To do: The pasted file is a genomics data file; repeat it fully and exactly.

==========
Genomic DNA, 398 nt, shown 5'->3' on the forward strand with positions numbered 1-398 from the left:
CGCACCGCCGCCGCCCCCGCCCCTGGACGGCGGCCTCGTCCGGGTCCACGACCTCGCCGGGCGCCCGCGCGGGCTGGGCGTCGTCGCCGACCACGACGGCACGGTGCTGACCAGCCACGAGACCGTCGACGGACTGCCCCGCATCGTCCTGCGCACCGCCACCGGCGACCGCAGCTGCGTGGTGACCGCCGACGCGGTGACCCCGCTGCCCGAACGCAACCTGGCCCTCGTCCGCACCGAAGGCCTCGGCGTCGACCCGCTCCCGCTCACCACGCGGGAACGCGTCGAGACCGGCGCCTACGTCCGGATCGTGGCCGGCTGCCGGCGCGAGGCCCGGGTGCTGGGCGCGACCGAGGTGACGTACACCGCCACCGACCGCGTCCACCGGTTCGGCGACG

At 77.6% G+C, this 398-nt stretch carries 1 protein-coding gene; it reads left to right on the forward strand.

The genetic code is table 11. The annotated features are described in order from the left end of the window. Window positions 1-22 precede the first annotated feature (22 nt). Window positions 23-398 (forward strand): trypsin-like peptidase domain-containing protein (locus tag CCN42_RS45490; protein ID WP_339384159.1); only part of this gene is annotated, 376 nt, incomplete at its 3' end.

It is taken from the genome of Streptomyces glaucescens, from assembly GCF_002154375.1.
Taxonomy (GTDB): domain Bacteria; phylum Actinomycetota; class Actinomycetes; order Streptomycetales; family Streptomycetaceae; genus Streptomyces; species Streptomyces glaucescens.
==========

Genomic DNA, 398 nt, shown 5'->3' on the forward strand with positions numbered 1-398 from the left:
CGCACCGCCGCCGCCCCCGCCCCTGGACGGCGGCCTCGTCCGGGTCCACGACCTCGCCGGGCGCCCGCGCGGGCTGGGCGTCGTCGCCGACCACGACGGCACGGTGCTGACCAGCCACGAGACCGTCGACGGACTGCCCCGCATCGTCCTGCGCACCGCCACCGGCGACCGCAGCTGCGTGGTGACCGCCGACGCGGTGACCCCGCTGCCCGAACGCAACCTGGCCCTCGTCCGCACCGAAGGCCTCGGCGTCGACCCGCTCCCGCTCACCACGCGGGAACGCGTCGAGACCGGCGCCTACGTCCGGATCGTGGCCGGCTGCCGGCGCGAGGCCCGGGTGCTGGGCGCGACCGAGGTGACGTACACCGCCACCGACCGCGTCCACCGGTTCGGCGACG

At 77.6% G+C, this 398-nt stretch carries 1 protein-coding gene; it reads left to right on the forward strand.

The genetic code is table 11. The annotated features are described in order from the left end of the window. Window positions 1-22 precede the first annotated feature (22 nt). Window positions 23-398 (forward strand): trypsin-like peptidase domain-containing protein (locus tag CCN42_RS45490; protein ID WP_339384159.1); only part of this gene is annotated, 376 nt, incomplete at its 3' end.

It is taken from the genome of Streptomyces glaucescens, from assembly GCF_002154375.1.
Taxonomy (GTDB): domain Bacteria; phylum Actinomycetota; class Actinomycetes; order Streptomycetales; family Streptomycetaceae; genus Streptomyces; species Streptomyces glaucescens.